Add the melted butter and the water to the bowl and mix on low until blended. Increase speed to medium and mix for about 4-5 minutes, until the dough forms a cohesive ball and pulls away from the side of the bowl. My dough did not look perfect like the one in the Cook’s Illustrated video. It was a little more clumpy and not as smooth looking, which I am going to blame on the cornmeal I used. However, it came out just fine so we are not going to cry over spilled milk!

See how it’s not really a ball? If yours turns out this way don’t fret over it; nobody’s perfect!

Oil a large bowl and place the dough inside, turning it to coat the surface with oil. Cover with plastic warp and place in a warm location to rise. It should double in size over the course of about an hour.

While that’s doing it’s thing, let’s start our sauce. You will need:
2 T butter
1 shallot
1/4 t oregano
salt to taste
2 cloves garlic
1 (28 oz) can crushed tomatoes
1/4 t sugar
2 T chopped basil
1 T olive oil

Heat the butter over medium heat until melted and hot.

Shred your shallot:

And add it to the pot with the salt and oregano. Finely chop your garlic and throw it into the pan once most of the moisture from the shallot has cooked off.

Cook the garlic for about 30 seconds, then add the tomatoes and sugar.

Bring the sauce up to a boil then reduce heat to low, cooking until it has reduced to a little more than 2 cups, about 40 minutes. Turn the heat off and add the basil and olive oil.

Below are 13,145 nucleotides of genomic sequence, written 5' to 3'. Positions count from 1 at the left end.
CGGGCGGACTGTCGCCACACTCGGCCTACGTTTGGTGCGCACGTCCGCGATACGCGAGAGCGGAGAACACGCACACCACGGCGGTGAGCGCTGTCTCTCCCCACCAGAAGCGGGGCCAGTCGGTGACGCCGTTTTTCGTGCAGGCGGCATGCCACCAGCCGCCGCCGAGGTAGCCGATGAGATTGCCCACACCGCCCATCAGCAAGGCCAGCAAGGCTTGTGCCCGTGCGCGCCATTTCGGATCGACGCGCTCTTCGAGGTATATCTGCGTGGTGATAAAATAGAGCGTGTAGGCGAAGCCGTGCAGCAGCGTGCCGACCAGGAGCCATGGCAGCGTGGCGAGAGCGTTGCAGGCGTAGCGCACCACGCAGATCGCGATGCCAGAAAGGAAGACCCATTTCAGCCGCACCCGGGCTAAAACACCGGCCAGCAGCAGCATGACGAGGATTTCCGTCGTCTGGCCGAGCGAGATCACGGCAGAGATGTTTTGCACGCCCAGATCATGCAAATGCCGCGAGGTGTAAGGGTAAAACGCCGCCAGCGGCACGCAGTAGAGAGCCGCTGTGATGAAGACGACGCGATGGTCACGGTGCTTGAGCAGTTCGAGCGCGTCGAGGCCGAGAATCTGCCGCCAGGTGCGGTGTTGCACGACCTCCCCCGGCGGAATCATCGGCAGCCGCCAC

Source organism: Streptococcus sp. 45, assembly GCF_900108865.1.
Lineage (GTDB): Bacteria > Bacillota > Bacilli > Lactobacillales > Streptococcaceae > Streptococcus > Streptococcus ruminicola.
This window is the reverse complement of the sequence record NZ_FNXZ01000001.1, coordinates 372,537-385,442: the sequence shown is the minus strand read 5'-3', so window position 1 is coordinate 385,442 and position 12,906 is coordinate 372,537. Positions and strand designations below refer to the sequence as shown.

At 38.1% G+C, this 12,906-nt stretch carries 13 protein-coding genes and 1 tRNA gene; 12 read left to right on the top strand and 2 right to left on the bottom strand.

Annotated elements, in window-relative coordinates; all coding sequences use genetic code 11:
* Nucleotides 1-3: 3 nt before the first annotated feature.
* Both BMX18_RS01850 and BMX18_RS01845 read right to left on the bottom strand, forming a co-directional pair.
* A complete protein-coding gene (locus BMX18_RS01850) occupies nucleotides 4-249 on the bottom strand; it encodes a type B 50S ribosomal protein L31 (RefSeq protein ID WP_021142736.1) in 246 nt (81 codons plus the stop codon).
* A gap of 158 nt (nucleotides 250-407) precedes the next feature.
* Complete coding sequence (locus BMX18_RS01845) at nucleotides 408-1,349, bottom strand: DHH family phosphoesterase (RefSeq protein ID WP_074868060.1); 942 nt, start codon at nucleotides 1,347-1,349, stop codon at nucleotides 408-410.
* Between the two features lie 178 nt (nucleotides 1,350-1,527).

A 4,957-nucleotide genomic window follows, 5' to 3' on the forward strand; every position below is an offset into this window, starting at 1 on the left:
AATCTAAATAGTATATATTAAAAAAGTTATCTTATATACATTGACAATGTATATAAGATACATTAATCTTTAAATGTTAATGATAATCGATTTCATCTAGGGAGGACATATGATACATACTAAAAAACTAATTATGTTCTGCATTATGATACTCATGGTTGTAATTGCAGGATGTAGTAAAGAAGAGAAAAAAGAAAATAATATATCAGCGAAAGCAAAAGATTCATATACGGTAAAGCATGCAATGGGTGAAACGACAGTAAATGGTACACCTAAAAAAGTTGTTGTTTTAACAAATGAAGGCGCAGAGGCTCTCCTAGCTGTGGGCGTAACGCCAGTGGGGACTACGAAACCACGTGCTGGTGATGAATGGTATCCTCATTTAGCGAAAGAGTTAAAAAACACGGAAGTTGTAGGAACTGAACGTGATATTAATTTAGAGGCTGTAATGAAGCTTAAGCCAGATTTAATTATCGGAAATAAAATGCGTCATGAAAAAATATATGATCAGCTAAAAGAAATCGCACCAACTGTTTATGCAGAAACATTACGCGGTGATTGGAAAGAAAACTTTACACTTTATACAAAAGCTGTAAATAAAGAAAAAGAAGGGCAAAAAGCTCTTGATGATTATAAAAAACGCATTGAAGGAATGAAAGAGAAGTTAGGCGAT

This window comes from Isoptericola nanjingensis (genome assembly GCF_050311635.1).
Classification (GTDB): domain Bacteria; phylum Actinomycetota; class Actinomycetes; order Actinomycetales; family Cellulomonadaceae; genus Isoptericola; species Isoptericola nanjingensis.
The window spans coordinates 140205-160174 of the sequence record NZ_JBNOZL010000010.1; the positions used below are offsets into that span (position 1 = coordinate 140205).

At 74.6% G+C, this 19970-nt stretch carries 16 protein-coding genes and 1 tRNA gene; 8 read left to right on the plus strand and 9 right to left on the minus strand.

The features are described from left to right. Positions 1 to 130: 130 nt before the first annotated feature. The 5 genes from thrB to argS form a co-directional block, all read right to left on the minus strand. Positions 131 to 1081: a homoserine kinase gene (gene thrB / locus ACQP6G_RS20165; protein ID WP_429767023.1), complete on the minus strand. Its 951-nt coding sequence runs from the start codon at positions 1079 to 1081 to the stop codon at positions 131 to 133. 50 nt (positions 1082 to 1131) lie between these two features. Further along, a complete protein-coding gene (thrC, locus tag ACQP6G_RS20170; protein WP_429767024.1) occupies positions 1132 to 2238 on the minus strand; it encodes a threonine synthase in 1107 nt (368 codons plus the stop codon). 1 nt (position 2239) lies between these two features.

While the sauce is reducing it’s a good idea to get your bacon all good to go. This way you can snack on it as you finish the pizza! Yay! I find frying messy and labor intensive, so I opted to bake my bacon into savoriness. You will need:

1 pound of the world’s finest bacon.

Preheat your oven to 400. Chop the delicious pig fat into tiny pieces and lay it on a baking sheet…

Pop it in the oven and stir after 10 minutes. It will exude a lot of splattering hot grease to be careful!

Remove it from the pan with a slotted spoon and place on paper towels to drain. Nom on a few bits.

About an hour should have passed by now, so check on your dough. Ever anxious, I placed my dough bowl on my heating pad to help speed along the process.

Remove the dough from the bowl and roll it out on a clean surface to a 12″x15″ rectangle. The best part is that this dough is not like pie or sticky cookie dough, which require a floured surface and a big mess. You can roll it out on the counter and pick it up with ease!